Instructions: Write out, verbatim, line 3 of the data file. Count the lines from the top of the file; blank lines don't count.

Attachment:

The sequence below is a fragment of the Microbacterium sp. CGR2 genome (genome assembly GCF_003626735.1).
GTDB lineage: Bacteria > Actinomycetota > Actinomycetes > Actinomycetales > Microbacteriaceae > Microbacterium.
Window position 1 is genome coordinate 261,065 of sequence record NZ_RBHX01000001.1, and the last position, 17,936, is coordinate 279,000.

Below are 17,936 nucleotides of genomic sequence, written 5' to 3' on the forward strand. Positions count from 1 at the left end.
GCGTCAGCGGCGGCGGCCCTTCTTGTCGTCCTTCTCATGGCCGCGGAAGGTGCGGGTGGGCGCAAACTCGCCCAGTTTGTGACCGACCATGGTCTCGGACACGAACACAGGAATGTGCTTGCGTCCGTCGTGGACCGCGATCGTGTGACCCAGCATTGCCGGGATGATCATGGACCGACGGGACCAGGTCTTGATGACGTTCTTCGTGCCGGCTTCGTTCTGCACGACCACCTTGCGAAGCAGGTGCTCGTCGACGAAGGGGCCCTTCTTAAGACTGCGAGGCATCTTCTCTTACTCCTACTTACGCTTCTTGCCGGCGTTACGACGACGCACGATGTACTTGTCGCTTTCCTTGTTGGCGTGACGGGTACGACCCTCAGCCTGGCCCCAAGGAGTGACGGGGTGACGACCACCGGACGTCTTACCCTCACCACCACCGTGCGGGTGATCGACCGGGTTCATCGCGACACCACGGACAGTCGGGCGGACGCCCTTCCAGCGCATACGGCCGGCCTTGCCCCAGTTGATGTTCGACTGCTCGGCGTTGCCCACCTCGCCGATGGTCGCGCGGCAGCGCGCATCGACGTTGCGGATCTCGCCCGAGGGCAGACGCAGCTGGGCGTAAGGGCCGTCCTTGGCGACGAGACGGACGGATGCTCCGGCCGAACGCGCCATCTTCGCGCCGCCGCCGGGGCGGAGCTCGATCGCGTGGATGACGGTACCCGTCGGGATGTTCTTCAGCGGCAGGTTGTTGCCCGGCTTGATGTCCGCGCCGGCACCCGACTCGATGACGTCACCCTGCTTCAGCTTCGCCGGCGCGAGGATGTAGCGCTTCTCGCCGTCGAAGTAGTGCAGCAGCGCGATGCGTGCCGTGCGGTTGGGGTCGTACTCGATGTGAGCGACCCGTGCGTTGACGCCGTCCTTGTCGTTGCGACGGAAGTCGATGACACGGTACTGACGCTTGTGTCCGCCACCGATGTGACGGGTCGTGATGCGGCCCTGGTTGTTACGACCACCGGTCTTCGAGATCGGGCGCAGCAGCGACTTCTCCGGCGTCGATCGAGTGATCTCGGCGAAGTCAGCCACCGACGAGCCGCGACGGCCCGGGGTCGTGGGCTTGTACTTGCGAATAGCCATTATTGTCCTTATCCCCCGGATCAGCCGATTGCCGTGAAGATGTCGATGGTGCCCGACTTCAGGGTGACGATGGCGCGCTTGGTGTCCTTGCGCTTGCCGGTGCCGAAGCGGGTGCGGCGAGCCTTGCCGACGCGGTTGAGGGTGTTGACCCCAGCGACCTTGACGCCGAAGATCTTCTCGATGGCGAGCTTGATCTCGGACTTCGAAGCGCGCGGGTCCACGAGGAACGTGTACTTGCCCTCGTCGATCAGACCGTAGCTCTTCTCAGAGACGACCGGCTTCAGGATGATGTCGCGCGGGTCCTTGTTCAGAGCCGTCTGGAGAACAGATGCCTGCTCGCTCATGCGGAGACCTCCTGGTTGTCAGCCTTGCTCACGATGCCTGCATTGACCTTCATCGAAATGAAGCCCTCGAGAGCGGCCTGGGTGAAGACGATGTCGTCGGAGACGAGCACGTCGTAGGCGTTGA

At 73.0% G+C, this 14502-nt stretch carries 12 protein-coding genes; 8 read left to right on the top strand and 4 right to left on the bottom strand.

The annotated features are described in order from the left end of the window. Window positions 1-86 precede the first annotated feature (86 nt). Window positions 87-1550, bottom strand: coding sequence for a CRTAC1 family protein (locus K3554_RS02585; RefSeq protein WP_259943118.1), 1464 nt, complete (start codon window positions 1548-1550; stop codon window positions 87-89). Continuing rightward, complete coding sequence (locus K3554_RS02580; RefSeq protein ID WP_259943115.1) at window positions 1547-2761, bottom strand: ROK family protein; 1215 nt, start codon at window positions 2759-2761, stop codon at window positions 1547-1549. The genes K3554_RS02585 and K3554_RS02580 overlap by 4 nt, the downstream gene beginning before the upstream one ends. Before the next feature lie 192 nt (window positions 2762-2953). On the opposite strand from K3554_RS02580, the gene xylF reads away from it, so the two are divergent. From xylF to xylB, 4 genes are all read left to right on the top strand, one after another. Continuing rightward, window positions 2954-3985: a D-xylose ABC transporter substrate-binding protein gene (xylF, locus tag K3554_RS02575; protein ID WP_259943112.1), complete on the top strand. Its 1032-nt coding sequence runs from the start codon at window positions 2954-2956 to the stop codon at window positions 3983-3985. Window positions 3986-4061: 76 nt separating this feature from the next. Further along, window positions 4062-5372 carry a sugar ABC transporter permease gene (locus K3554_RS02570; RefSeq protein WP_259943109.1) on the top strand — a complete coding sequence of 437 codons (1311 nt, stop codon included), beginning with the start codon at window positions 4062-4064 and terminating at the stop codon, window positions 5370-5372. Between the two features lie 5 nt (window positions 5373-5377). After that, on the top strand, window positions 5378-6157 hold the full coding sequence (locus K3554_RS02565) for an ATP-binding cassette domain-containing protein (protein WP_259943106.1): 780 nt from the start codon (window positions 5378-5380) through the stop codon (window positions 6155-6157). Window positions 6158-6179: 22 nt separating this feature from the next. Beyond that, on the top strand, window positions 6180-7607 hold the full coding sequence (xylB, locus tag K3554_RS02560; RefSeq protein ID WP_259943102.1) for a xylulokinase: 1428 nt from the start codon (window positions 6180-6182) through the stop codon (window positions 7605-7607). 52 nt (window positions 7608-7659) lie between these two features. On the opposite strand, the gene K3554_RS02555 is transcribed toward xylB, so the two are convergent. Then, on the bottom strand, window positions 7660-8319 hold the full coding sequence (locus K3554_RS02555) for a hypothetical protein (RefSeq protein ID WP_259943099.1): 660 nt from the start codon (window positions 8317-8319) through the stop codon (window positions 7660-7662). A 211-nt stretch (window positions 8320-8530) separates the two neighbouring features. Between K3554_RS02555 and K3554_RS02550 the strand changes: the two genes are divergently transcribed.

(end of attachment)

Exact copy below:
Window position 1 is genome coordinate 261,065 of sequence record NZ_RBHX01000001.1, and the last position, 17,936, is coordinate 279,000.